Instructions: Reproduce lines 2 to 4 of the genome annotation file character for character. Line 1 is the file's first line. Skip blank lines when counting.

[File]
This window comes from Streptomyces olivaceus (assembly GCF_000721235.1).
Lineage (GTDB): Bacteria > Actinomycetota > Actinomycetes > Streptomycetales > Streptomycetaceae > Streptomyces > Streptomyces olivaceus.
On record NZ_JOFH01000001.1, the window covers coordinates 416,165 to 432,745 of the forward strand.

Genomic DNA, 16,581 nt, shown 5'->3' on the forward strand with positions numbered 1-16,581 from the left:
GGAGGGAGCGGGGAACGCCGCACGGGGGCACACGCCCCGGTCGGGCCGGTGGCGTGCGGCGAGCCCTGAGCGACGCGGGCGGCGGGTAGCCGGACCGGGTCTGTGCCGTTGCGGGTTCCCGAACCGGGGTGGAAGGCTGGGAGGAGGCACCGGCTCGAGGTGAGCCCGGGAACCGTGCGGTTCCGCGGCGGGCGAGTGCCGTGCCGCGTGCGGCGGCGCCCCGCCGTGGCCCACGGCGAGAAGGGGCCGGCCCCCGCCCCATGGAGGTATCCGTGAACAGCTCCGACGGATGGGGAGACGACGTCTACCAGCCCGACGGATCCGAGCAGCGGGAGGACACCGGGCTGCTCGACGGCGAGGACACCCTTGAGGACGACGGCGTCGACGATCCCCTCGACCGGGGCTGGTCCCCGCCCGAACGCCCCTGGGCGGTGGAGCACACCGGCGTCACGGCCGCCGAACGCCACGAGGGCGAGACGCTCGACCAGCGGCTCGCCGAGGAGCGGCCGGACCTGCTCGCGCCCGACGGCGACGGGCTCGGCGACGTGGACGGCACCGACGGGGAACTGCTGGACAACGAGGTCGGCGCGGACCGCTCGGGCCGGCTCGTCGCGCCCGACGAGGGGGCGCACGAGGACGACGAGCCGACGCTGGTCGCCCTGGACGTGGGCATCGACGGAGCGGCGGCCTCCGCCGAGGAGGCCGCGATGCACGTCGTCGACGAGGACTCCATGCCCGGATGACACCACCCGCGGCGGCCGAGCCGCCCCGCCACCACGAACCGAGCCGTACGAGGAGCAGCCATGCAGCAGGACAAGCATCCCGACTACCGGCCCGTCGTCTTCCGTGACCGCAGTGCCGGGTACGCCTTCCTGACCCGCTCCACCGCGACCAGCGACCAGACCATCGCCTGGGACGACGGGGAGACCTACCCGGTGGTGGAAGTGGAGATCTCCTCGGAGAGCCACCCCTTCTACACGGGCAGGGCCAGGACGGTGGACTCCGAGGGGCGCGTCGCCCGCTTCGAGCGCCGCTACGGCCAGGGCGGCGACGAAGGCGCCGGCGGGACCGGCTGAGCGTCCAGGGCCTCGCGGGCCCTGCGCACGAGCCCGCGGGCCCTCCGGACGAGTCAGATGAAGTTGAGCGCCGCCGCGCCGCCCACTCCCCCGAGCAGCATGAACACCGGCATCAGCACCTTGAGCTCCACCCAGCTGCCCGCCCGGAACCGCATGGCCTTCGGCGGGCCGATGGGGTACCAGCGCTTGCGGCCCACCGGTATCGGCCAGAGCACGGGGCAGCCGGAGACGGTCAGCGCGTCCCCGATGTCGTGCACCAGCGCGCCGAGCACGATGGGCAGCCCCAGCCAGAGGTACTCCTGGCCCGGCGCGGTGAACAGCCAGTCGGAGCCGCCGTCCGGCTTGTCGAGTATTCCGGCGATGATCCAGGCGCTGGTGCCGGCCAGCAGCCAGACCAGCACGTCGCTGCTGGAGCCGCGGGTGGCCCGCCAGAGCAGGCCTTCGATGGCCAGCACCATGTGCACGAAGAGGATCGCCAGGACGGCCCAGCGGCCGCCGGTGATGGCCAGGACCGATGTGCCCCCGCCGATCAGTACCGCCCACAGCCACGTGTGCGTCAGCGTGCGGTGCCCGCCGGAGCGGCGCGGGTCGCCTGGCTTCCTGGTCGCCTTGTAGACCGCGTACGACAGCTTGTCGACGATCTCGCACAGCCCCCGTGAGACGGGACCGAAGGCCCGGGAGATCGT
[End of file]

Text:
Lineage (GTDB): Bacteria > Actinomycetota > Actinomycetes > Streptomycetales > Streptomycetaceae > Streptomyces > Streptomyces olivaceus.
On record NZ_JOFH01000001.1, the window covers coordinates 416,165 to 432,745 of the forward strand.

Genomic DNA, 16,581 nt, shown 5'->3' on the forward strand with positions numbered 1-16,581 from the left: